Try Powdered Fiber
Psyllium husk is an easy—and cheap—way of increasing your fiber intake, but it needs to be used with caution.
Psyllium works by forming a gelatinous bulk in your gut. As it passes through your digestive tract, it draws more water, attracts more waste, and creates a bigger bulk that is eventually passed.
If you don’t drink enough water or consume too much psyllium, however, it can do more harm than good. That bulk needs fluid to move through the gut, otherwise, it can create a blockage resulting in everything from stomach pains and cramps to severe gastrointestinal issues.
So, if you’re taking psyllium, remember to drink lots of water, especially if you’re using medications like opiates which can make you more prone to constipation.
Not keen on the idea of using psyllium husk? There are other options available, including inulin and methylcellulose.
Look for Fiber-Added Foods
Ever wondered how heavily processed foods can have surprisingly high fiber content? It’s not because the manufacturers are secretly stuffing them with vegetables for the benefit of your health. It’s often the result of something known as “functional fiber”.
Simply put, functional fiber is a high-fiber substance used for a variety of purposes related to the texture, size, and shelf-life of the product. These fibers include inulin, which is a type of prebiotic fiber.
There are definitely better ways to meet your daily fiber needs, but if you’re not big on fruits, vegetables, or anything remotely healthy, or you simply don’t have another choice, these foods are a good alternative.
You can also find high-fiber treats that contain high amounts of inulin and other fiber, along with sweeteners. Again, they’re not the same as eating whole foods, but they can be a good way to increase your fiber intake.
Use High-Fiber Flour
If you do a lot of baking, swap the plain white flour for a high-fiber option. It’ll add more fiber to your diet without making much of a difference to your homemade bread and cakes.
Whole wheat pastry flour, soy flour, coconut flour, buckwheat flour, and chickpea flour are all good options. Of course, they might not be as cheap or as widely available, but this is 2023—Amazon might as well be your local neighborhood grocery store and there are always cheap options available.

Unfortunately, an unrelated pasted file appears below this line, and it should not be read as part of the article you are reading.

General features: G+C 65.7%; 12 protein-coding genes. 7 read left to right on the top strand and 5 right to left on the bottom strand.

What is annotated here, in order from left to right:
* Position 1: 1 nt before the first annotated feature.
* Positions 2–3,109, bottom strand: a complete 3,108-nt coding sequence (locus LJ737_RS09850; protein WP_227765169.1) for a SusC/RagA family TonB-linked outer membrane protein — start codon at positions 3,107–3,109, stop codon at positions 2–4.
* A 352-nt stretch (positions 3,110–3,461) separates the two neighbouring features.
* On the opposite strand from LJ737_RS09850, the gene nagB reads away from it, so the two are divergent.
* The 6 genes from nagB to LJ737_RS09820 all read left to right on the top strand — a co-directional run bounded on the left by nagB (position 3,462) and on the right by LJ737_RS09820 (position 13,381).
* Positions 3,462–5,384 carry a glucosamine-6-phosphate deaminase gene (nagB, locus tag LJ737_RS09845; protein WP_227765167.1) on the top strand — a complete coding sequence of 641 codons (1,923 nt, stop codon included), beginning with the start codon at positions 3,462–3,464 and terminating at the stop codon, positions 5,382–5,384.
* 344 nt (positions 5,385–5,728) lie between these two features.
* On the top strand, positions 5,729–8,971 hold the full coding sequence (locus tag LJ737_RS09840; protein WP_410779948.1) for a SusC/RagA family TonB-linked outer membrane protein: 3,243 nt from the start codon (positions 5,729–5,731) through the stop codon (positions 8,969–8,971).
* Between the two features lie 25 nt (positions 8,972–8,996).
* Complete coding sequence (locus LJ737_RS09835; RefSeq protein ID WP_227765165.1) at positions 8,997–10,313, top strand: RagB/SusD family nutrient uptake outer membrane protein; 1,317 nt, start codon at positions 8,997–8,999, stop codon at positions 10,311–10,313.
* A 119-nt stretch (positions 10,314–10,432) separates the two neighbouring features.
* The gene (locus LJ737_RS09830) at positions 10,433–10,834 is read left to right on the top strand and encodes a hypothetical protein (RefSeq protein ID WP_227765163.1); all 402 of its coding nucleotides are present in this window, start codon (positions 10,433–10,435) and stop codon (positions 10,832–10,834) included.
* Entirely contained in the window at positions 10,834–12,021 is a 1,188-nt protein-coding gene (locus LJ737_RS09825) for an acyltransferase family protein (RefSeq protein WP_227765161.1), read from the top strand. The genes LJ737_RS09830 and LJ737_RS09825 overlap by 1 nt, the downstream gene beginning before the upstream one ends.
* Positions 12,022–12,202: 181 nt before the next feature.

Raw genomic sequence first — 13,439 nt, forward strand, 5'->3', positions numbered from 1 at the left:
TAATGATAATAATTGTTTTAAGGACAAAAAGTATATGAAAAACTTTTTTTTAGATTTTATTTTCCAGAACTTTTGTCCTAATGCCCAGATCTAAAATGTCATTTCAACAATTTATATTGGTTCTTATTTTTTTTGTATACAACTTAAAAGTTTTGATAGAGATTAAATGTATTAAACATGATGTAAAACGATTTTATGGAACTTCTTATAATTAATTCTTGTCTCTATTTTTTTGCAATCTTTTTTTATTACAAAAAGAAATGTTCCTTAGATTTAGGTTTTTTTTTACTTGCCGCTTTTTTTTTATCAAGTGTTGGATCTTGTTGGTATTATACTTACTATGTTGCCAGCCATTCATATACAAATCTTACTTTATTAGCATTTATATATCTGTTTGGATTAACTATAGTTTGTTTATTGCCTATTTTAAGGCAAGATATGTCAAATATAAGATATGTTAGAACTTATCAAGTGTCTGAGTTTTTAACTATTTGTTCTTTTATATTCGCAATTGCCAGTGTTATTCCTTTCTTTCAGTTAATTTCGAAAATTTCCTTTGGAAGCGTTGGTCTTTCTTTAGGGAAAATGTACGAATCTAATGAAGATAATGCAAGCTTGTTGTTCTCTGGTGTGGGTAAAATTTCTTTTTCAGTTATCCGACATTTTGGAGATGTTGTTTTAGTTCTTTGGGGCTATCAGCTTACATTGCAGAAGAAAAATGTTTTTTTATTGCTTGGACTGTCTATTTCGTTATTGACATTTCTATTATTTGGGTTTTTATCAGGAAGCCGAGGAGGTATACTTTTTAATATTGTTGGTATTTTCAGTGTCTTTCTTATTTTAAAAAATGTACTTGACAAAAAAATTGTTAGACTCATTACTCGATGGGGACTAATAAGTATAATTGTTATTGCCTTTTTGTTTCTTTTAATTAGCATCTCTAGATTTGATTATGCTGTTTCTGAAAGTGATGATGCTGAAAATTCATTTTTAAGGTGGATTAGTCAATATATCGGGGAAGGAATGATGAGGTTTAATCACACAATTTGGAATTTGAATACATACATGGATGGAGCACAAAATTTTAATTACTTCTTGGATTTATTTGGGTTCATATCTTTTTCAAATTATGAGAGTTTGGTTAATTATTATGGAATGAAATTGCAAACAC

If you are swapping one flour for another, check the recipe details to see if you need to make any other adjustments. It might be a like-for-like replacement, but that’s not always the case.
Find What you Like
You might not be a big fan of vegetables, but you can’t hate all of them. We’re talking about a pretty diverse range of foods—there has to be something that you like.
Maybe you don’t like broccoli, sprouts, and other cruciferous vegetables—these are the main offenders for veg-haters—but what about root vegetables like yams, sweet potatoes, and potatoes?
You might not like the savory and bitter taste of certain leafy greens, but what about sweet green peas or corn?
Oftentimes, people dislike vegetables because their only experience is being force-fed bland broccoli and sprouts as children. But if you try more types of vegetables and experiment a little with cooking methods, you are sure to find something that you like.
So, be a little braver the next time you’re in the grocery store, be more experimental in the kitchen, and start adding more vegetables to your diet. As this guide shows, there are alternative ways to get fiber, but you shouldn’t shun vegetables entirely!
Conclusion: Easy Ways to Eat More Fiber
The above options are all fantastic ways to add fiber to your diet, and when you increase your fiber intake, you may experience an improvement in your digestive health.
Before we finish, there are a few more things worth noting.
Firstly, don’t try to cram all of your fiber into a single meal. It can be tempting to try and get it out of the way, giving you the freedom to eat what you want for the rest of the day. But if you have a low-fiber diet and suddenly eat 25+ grams in a single sitting, it could make you uncomfortable, gassy, and bloated.
Instead, spread the fiber out over the course of the day. It doesn’t need to be precise as long as you’re not shoveling it all down at the same time.
Worried that you might be consuming too much fiber? Read this guide to learn what symptoms you should be looking for.
Also, while fruits and vegetables are the best way to boost your fiber, that doesn’t apply to fruit and vegetable juices. Juices squeeze out all of the sugars and many of the nutrients, but they leave the beneficial fiber and gut-friendly enzymes.
Even smoothies aren’t as healthy as you think. Sure, they retain much of the plant fiber and enzymes, but getting all of that in a few mouthfuls is not the same as slowly eating a bowl of fruit or a plate of vegetables.